Elected during the 112th Congress (2011–2013), Hochul served on the Armed Services and Homeland Security Committees. When it came to her legislative agenda, she focused on policies for the middle class. She frequently spoke on the House Floor about helping small businesses, protecting Medicare, and balancing the budget. Hochul was the only New York Democrat to vote in favor of the Balanced Budget Amendment in 2012. She broke from her party again in a vote to hold United States Attorney General Eric Holder in contempt over the Justice Department’s handling of the “Fast and Furious” gun trafficking program, which attempted to trace firearms sales to Mexican drug cartels.12
Hochul introduced the Clothe a Homeless Hero Act on August 2, 2012, directing airports to deliver unclaimed clothing to homeless veterans. The bill passed by voice vote in the House and by unanimous consent in the Senate after the November elections and was enacted on January 14, 2013. “As a country, we have a moral obligation to do so much more to eradicate this untenable situation,” Hochul said about her bill. “And I know that in a bipartisan way this is one step toward that effort.” Republican Representative Gus Bilirakis of Florida echoed her sentiments and declared that her bill would “forge another important partnership in our efforts to serve homeless veterans.”13
In 2012 Hochul faced re-election in a redrawn district against businessman and former Erie County executive Chris Collins. Collins defeated Hochul by a margin of 51 to 49 percent.14 In her farewell letter to constituents, Hochul wrote, “Together we made a difference. That’s the true purpose and joy of public service. . . the betterment of people’s lives.” After Hochul left Congress, a major bank hired her as a vice president of government relations.15
Hochul was elected Lieutenant Governor of New York in 2014 and took office on January 1, 2015, alongside Governor Andrew Cuomo. Following Cuomo's resignation, Hochul took office as the first woman to serve as Governor of New York on August 24, 2021.
1“Thank You,” official campaign website of Kathy Hochul, 20 March 2013, https://web.archive.org/web/20130320175109/http://www.kathyhochul.com/.
2“The Candidates in Their Own Words,” 21 May 2011, Tonawanda News (North Tonawanda, NY): n.p.
3“Local History,” official campaign website for Kathy Hochul, 20 June 2011, https://web.archive.org/web/20110620013236/http://www.kathyhochul.com/khwordpress/meetkathy/local-history/.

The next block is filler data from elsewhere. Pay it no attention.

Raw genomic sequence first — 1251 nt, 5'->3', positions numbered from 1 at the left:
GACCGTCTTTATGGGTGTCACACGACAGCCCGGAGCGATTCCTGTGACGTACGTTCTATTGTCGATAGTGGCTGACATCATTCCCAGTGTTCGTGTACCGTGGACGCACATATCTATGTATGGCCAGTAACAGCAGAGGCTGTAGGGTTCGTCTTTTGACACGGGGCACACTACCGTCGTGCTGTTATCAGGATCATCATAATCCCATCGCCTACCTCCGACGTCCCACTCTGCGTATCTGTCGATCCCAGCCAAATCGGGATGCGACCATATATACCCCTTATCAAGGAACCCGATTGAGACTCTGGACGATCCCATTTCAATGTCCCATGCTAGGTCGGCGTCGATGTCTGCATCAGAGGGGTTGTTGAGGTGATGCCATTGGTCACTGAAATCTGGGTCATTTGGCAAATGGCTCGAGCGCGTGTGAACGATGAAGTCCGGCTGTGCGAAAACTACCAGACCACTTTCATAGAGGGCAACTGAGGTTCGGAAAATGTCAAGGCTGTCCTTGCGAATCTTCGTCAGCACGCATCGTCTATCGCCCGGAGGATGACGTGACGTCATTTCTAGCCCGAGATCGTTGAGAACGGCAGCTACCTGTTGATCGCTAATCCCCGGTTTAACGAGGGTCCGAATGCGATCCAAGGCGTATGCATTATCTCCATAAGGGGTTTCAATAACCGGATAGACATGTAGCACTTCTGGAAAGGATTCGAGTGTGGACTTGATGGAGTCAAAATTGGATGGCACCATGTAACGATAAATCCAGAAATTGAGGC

4“Kathleen C. Hochul, Biographical Directory of the United States Congress, 1774–Present,” https://bioguide.congress.gov.
5Swapna Venugopal Ramaswamy, “Two Vie for Lieutenant Governor Line; Five Things to Know About Kathy Hochul,” 9 September 2018, Rochester Democrat and Chronicle: A32; Robert Harding, “Cuomo Selects Former Rep. Kathy Hochul, Syracuse University Grad, To Be His Running Mate,” 22 May 2014, The Citizen Blogs (Auburn, NY): n.p.
6Raymond Hernandez, “Her Inheritance: An Eagerness to Serve,” 29 May 2011, New York Times, http://www.nytimes.c/2011/05/30/nyregion/kathy-hochul-inherited-an-eagerness-to-serve.html.
7“Hochul Named Deputy County Clerk,” 13 May 2003, Buffalo News: B3.
8Glenn Gramigna, “County Clerk Kathy Hochul,” 25 January 2007, PoliticsNY.net: n.p.
9Jerry Zremski and Robert J. McCarthy, “Cast Turns House Race into Compelling Drama,” 5 June 2011, Buffalo News: A1.
10Steve Peoples, “DCCC Is Playing Limited Role in N.Y. Special,” 14 April 2011, Roll Call: n.p.
11Joyce Miles, “Hochul Wins 26th: Democrat Wins Traditionally Republican District,” 25 May 2011, Lockport Union-Sun & Journal (NY): n.p.
12Joyce Miles, “Hochul: I’m Here to Help,” 16 January 2012, Lockport Union-Sun & Journal: n.p.; No author, “Holder Held In Contempt of Congress; Democrats Decry Move as a Political Stunt,” 29 June 2012, Buffalo News: A1.
13Clothe a Homeless Hero Act, PL 112-271, 126 Stat. 2446 (2013); Congressional Record, House, 112th Cong., 2nd sess. (27 November 2012): 6441.
14Office of the Clerk, U.S. House of Representatives, “Election Statistics, 1920 to Present.”
15“Thank You,” official campaign website for Kathy Hochul.